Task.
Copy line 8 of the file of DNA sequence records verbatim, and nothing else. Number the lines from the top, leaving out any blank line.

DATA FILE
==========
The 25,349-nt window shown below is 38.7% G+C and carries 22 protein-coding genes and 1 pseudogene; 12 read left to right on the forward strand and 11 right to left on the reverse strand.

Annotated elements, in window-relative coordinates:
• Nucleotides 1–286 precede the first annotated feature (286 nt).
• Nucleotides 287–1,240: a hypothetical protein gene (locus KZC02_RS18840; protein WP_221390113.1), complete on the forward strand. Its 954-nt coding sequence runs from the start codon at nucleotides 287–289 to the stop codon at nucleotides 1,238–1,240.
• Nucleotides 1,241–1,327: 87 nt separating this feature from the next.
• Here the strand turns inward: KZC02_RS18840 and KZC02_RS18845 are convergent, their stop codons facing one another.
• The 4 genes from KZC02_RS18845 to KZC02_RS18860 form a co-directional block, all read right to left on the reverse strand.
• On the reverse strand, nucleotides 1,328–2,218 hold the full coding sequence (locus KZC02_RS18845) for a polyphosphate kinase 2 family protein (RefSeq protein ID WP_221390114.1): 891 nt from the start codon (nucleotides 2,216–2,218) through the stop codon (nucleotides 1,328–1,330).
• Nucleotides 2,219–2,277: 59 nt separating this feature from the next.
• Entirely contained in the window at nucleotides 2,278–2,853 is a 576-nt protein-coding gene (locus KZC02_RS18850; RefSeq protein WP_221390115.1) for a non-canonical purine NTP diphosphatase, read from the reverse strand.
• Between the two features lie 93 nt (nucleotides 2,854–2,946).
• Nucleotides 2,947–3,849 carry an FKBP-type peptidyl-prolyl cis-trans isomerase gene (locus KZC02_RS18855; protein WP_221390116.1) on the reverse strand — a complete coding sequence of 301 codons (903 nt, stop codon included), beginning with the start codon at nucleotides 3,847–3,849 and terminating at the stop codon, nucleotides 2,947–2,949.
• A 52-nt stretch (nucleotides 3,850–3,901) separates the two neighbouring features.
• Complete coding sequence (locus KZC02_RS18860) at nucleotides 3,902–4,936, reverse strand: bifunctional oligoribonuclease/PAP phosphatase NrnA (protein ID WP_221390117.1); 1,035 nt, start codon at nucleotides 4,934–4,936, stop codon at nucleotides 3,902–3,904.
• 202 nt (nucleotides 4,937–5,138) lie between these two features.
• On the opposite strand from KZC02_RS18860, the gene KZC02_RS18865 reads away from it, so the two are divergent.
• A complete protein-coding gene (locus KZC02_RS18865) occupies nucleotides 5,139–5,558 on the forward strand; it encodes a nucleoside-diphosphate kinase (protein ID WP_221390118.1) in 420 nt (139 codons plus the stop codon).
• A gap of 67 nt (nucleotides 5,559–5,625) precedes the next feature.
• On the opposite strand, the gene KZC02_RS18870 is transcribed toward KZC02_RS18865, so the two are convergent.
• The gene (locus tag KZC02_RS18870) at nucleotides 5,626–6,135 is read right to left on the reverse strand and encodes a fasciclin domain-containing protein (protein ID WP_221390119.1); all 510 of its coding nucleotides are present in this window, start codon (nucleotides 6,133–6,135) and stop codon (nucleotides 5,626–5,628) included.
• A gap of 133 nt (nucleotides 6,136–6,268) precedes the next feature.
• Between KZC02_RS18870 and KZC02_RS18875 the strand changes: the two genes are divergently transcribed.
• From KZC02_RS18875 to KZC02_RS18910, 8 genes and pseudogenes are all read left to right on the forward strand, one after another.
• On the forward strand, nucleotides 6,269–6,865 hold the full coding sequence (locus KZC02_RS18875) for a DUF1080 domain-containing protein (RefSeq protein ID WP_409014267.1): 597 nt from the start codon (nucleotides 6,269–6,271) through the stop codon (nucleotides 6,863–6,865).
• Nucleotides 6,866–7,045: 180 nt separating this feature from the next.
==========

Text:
• On the reverse strand, nucleotides 1,328–2,218 hold the full coding sequence (locus KZC02_RS18845) for a polyphosphate kinase 2 family protein (RefSeq protein ID WP_221390114.1): 891 nt from the start codon (nucleotides 2,216–2,218) through the stop codon (nucleotides 1,328–1,330).